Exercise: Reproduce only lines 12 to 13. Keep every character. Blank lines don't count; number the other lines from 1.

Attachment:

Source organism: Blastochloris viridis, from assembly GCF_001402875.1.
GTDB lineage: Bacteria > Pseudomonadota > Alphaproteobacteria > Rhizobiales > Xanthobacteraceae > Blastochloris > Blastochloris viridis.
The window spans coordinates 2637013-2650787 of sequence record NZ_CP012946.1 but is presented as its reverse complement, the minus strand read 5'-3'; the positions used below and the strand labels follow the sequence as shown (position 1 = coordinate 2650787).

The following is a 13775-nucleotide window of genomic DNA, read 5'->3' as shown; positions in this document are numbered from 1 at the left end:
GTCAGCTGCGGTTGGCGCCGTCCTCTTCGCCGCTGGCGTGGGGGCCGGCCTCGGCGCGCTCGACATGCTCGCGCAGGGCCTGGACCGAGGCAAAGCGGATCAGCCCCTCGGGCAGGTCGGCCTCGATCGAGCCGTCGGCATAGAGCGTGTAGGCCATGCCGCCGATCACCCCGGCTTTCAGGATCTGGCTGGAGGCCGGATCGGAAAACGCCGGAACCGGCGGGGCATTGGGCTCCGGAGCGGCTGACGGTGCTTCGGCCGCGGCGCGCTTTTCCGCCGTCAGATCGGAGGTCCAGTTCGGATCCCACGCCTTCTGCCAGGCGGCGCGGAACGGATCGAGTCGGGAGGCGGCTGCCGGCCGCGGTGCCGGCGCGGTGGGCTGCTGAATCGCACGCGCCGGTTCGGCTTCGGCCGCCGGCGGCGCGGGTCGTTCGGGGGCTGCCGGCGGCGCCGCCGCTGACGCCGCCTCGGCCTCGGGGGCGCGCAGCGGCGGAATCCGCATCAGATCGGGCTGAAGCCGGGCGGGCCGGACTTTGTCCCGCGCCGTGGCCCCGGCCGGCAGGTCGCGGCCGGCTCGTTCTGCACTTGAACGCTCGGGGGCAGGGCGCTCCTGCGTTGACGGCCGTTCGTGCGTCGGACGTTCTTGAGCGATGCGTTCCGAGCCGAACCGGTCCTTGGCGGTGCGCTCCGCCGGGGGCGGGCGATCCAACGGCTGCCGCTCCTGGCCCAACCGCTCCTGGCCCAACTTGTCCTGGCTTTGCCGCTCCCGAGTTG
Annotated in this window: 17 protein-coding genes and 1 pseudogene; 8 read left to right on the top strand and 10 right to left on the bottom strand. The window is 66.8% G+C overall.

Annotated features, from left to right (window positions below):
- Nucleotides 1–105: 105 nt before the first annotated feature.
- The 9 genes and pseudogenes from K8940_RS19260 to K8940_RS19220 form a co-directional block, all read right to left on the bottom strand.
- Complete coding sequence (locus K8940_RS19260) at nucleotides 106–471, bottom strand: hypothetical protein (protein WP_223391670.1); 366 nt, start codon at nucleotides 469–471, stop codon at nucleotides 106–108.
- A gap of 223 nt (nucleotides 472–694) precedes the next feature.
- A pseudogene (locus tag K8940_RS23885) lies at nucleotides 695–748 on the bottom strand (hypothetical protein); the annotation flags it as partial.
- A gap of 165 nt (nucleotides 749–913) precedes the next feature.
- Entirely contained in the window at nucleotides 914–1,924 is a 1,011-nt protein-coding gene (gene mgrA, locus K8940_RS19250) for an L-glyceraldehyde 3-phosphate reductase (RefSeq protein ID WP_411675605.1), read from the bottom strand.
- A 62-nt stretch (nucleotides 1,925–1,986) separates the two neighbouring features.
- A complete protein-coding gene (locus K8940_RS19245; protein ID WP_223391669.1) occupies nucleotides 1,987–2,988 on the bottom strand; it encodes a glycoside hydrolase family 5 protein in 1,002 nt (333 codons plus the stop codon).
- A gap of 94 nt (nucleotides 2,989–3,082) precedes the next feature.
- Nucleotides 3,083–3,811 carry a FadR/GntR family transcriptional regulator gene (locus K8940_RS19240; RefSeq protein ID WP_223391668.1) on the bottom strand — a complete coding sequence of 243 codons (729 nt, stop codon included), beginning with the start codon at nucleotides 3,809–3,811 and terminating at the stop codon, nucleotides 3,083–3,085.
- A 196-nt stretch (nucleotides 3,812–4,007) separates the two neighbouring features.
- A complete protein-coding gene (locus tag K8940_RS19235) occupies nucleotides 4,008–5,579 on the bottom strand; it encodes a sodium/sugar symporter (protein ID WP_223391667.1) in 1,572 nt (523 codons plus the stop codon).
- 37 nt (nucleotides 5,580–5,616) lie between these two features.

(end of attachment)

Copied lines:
- A pseudogene (locus tag K8940_RS23885) lies at nucleotides 695–748 on the bottom strand (hypothetical protein); the annotation flags it as partial.
- A gap of 165 nt (nucleotides 749–913) precedes the next feature.